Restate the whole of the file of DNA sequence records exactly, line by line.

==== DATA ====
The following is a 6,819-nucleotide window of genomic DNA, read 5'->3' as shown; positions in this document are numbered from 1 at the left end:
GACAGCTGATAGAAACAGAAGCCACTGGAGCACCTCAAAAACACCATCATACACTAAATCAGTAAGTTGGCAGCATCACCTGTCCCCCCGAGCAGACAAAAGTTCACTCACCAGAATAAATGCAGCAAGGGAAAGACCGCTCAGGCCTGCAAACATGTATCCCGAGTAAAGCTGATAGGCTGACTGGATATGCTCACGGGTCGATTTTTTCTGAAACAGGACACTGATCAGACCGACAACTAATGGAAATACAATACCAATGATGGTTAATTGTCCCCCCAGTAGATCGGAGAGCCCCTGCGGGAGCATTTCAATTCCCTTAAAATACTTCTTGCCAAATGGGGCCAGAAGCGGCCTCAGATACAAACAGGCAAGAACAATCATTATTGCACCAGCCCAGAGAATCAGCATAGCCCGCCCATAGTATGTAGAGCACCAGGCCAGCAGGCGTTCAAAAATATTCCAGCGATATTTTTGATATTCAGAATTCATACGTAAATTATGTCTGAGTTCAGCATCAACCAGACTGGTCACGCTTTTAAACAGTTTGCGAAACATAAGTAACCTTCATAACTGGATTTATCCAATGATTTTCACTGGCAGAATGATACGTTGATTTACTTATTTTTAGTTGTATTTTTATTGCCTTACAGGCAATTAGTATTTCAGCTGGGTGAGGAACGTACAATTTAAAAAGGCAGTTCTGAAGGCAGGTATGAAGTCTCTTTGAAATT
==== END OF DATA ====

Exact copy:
The following is a 6,819-nucleotide window of genomic DNA, read 5'->3' as shown; positions in this document are numbered from 1 at the left end:
GACAGCTGATAGAAACAGAAGCCACTGGAGCACCTCAAAAACACCATCATACACTAAATCAGTAAGTTGGCAGCATCACCTGTCCCCCCGAGCAGACAAAAGTTCACTCACCAGAATAAATGCAGCAAGGGAAAGACCGCTCAGGCCTGCAAACATGTATCCCGAGTAAAGCTGATAGGCTGACTGGATATGCTCACGGGTCGATTTTTTCTGAAACAGGACACTGATCAGACCGACAACTAATGGAAATACAATACCAATGATGGTTAATTGTCCCCCCAGTAGATCGGAGAGCCCCTGCGGGAGCATTTCAATTCCCTTAAAATACTTCTTGCCAAATGGGGCCAGAAGCGGCCTCAGATACAAACAGGCAAGAACAATCATTATTGCACCAGCCCAGAGAATCAGCATAGCCCGCCCATAGTATGTAGAGCACCAGGCCAGCAGGCGTTCAAAAATATTCCAGCGATATTTTTGATATTCAGAATTCATACGTAAATTATGTCTGAGTTCAGCATCAACCAGACTGGTCACGCTTTTAAACAGTTTGCGAAACATAAGTAACCTTCATAACTGGATTTATCCAATGATTTTCACTGGCAGAATGATACGTTGATTTACTTATTTTTAGTTGTATTTTTATTGCCTTACAGGCAATTAGTATTTCAGCTGGGTGAGGAACGTACAATTTAAAAAGGCAGTTCTGAAGGCAGGTATGAAGTCTCTTTGAAATT